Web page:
Learn the Rules

In order to select a good location for your sea farm, you need to understand what the regulating agencies do and do not allow. If you understand and follow the rules, your lease will be issued. If you don’t, your application will be denied, costing you precious time and money. The DMR Bureau of Public Health regulations, which ensure shellfish are safe to eat, have implications for when and how you can harvest and sell what you grow.



Leasing and Licensing

You must apply to the Maine Department of Marine Resources (DMR) through the Division of Aquaculture. The Army Corps of Engineers and other state and federal agencies will also review your application in coordination with DMR.

  • A limited purpose aquaculture license, or LPA, is a renewable annual license that allows you to get on the water quickly, and test the viability of a site before investing considerable time and money into a commercial size lease. An LPA can only be 400 sq. ft., which is too small for a stand-alone commercial farm.

  • An experimental lease is a 3-year lease for up to 4-acres that can be obtained within a year provided there is no opposition. If there is opposition, DMR is required to hold a public hearing, which increases the review time considerably. Experimental leases allow growers to test a site at a semi-commercial scale, before applying for a long-term standard lease.

  • A standard lease is a 20-year lease for up to 100 acres and is the best type of lease for a commercial marine sea farm. In many cases, it makes good sense to progress from LPA to experimental lease to standard lease as you learn how best to grow your crops and perfect your operations, but a standard lease should be your eventual goal.

LPAs are typically reviewed within a matter of weeks. Experimental leases that do not face opposition are typically reviewed within 6 – 12 months. Standard leases vary considerably based on a few factors but processing time ranges from 6 months to 3 years.

Community engagement! Spend time getting to know how other coastal stakeholders use the area and be honest about what you would like to do. You should listen to their concerns and suggestions and do your best not to disrupt what already goes on in the area. Submitting a complete and accurate application can also shorten processing time because it allows DMR to review it right away, instead of contacting you to get additional information.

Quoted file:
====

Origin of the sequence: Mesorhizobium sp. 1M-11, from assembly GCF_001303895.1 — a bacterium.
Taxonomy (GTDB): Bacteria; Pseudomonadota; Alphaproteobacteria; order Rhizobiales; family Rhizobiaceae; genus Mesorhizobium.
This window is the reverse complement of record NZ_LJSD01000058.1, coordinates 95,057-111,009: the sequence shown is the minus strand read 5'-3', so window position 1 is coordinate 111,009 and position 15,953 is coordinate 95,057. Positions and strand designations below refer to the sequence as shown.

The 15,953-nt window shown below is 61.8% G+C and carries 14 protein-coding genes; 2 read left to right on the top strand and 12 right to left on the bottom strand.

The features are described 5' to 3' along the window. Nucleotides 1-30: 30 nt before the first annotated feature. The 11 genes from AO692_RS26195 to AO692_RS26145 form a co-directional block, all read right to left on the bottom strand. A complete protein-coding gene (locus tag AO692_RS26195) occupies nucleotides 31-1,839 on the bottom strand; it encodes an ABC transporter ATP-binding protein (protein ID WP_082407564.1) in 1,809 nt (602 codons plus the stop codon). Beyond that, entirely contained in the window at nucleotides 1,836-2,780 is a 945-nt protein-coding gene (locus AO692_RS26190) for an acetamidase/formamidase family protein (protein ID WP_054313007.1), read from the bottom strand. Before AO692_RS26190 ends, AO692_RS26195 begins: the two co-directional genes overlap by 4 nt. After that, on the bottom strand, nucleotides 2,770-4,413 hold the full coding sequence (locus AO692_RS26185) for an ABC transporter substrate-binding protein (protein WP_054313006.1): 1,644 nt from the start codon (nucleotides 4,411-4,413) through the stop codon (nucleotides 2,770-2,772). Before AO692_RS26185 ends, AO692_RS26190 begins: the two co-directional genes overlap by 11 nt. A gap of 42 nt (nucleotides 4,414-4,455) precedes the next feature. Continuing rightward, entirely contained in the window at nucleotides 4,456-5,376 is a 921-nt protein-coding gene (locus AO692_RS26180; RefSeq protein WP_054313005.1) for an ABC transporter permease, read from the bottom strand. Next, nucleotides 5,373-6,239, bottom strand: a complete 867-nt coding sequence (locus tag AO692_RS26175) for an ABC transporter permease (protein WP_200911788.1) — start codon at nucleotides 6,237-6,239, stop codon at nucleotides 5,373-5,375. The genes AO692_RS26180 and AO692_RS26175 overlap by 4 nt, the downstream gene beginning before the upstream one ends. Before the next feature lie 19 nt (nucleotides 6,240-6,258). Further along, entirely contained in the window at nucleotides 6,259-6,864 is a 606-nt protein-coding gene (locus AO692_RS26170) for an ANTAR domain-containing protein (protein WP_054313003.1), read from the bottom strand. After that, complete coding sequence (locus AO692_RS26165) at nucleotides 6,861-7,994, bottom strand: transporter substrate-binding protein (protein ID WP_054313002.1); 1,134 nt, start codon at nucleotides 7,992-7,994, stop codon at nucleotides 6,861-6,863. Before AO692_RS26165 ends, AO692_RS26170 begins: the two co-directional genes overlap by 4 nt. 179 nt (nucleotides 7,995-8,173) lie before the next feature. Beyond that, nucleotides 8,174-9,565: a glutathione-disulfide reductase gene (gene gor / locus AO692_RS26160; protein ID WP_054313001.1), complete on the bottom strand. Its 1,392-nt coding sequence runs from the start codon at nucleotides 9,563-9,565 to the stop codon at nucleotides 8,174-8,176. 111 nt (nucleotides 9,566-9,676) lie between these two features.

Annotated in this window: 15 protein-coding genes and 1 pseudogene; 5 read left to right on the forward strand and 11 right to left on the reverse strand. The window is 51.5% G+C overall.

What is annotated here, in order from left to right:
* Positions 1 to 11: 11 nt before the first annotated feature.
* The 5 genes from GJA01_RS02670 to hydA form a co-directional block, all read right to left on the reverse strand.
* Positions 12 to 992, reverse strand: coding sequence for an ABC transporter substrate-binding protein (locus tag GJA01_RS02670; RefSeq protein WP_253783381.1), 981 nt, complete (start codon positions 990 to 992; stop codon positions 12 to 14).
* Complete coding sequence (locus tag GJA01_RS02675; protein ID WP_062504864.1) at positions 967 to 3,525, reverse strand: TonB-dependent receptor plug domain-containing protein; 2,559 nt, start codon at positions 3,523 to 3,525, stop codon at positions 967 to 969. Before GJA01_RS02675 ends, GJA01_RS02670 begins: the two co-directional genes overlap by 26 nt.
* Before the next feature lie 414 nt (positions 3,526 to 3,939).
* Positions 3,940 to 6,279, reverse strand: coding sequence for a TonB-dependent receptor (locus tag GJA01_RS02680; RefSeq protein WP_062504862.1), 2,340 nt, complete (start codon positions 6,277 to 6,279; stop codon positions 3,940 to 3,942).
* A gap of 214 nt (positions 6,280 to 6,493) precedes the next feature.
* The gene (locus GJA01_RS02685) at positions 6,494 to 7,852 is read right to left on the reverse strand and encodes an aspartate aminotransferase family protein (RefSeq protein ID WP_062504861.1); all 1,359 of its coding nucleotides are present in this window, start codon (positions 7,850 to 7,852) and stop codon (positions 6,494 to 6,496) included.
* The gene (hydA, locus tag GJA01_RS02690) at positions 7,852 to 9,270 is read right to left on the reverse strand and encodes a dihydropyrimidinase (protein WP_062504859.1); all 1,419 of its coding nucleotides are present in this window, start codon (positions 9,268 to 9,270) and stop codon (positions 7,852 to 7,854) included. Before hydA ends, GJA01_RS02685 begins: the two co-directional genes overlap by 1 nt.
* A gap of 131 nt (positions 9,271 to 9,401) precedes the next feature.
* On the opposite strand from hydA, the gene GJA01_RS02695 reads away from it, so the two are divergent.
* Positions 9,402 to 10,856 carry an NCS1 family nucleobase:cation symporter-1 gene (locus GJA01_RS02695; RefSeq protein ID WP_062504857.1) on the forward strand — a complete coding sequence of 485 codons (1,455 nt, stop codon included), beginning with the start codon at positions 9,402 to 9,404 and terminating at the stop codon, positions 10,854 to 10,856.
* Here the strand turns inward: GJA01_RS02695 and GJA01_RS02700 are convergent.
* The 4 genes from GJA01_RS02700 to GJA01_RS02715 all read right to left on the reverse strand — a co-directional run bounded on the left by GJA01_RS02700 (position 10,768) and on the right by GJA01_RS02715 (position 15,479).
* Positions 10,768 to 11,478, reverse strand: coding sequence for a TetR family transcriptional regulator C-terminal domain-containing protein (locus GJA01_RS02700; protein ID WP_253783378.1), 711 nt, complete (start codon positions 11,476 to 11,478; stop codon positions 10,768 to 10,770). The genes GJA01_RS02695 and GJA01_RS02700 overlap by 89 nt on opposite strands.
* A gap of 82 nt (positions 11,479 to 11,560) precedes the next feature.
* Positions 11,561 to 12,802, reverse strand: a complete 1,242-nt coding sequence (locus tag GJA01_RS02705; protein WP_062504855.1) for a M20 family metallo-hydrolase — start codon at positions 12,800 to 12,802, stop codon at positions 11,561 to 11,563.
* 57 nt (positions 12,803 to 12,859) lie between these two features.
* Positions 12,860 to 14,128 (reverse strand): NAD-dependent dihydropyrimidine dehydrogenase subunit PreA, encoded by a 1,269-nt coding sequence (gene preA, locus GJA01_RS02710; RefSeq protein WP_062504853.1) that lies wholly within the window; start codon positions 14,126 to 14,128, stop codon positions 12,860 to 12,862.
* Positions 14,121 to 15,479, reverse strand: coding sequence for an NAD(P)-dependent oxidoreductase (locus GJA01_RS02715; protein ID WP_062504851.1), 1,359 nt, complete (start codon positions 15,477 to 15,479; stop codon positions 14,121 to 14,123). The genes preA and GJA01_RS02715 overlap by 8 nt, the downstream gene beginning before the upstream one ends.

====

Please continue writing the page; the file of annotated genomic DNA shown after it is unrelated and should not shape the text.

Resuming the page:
A riparian owner is a shorefront property owner whose property boundaries are within 1,000 feet of proposed lease boundaries or <300 feet for LPAs. You are required to notify riparian landowners of your lease or LPA as part of the permitting process required by the Department of Marine Resources.

In general, you can’t put a sea farm in an area that is frequently used for commercial or recreational activities such as fishing, sailing, shipping, accessing a private dock; or where it might cause negative environmental effects such as directly on top of an eelgrass bed. The Department of Marine Resources reviews applications strictly based on ‘decision criteria’ that are spelled out in state law and the federal agencies review based on a suite of federal laws relating to fish, endangered species, habitat, navigation, etc. A list of the decision criteria DMR is required to follow per Maine law is here.

The Bureau of Public Health is the arm of the Department of Marine Resources that makes sure seafood harvested or grown in Maine’s waters is safe for public consumption. Their regulations have direct implications for your business. They determine:

  • The location of your farm (not in polluted waters).
  • When you can sell (sales are sometimes prohibited seasonally or during periods of heavy rain).
  • How to safely and legally transport and sell your product.

DMR Division of Aquaculture Resources